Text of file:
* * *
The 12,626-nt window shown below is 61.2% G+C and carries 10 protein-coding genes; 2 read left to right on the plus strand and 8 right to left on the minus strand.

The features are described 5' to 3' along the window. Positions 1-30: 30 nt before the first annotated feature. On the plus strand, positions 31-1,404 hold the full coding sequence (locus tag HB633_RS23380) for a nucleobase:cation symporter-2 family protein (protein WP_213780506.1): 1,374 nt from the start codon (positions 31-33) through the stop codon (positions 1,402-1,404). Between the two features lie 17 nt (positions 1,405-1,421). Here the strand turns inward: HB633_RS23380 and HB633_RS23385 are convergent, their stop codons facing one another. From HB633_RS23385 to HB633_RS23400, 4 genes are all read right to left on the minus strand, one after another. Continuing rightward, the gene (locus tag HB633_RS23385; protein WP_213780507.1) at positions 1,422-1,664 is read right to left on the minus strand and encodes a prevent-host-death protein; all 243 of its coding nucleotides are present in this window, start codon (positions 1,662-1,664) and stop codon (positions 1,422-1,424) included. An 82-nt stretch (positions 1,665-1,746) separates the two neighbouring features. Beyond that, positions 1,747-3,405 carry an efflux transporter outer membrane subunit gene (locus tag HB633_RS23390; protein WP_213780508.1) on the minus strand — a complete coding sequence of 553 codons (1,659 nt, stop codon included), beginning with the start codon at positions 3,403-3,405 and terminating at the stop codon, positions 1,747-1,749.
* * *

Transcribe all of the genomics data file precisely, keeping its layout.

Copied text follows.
The 12,626-nt window shown below is 61.2% G+C and carries 10 protein-coding genes; 2 read left to right on the plus strand and 8 right to left on the minus strand.

The features are described 5' to 3' along the window. Positions 1-30: 30 nt before the first annotated feature. On the plus strand, positions 31-1,404 hold the full coding sequence (locus tag HB633_RS23380) for a nucleobase:cation symporter-2 family protein (protein WP_213780506.1): 1,374 nt from the start codon (positions 31-33) through the stop codon (positions 1,402-1,404). Between the two features lie 17 nt (positions 1,405-1,421). Here the strand turns inward: HB633_RS23380 and HB633_RS23385 are convergent, their stop codons facing one another. From HB633_RS23385 to HB633_RS23400, 4 genes are all read right to left on the minus strand, one after another. Continuing rightward, the gene (locus tag HB633_RS23385; protein WP_213780507.1) at positions 1,422-1,664 is read right to left on the minus strand and encodes a prevent-host-death protein; all 243 of its coding nucleotides are present in this window, start codon (positions 1,662-1,664) and stop codon (positions 1,422-1,424) included. An 82-nt stretch (positions 1,665-1,746) separates the two neighbouring features. Beyond that, positions 1,747-3,405 carry an efflux transporter outer membrane subunit gene (locus tag HB633_RS23390; protein WP_213780508.1) on the minus strand — a complete coding sequence of 553 codons (1,659 nt, stop codon included), beginning with the start codon at positions 3,403-3,405 and terminating at the stop codon, positions 1,747-1,749.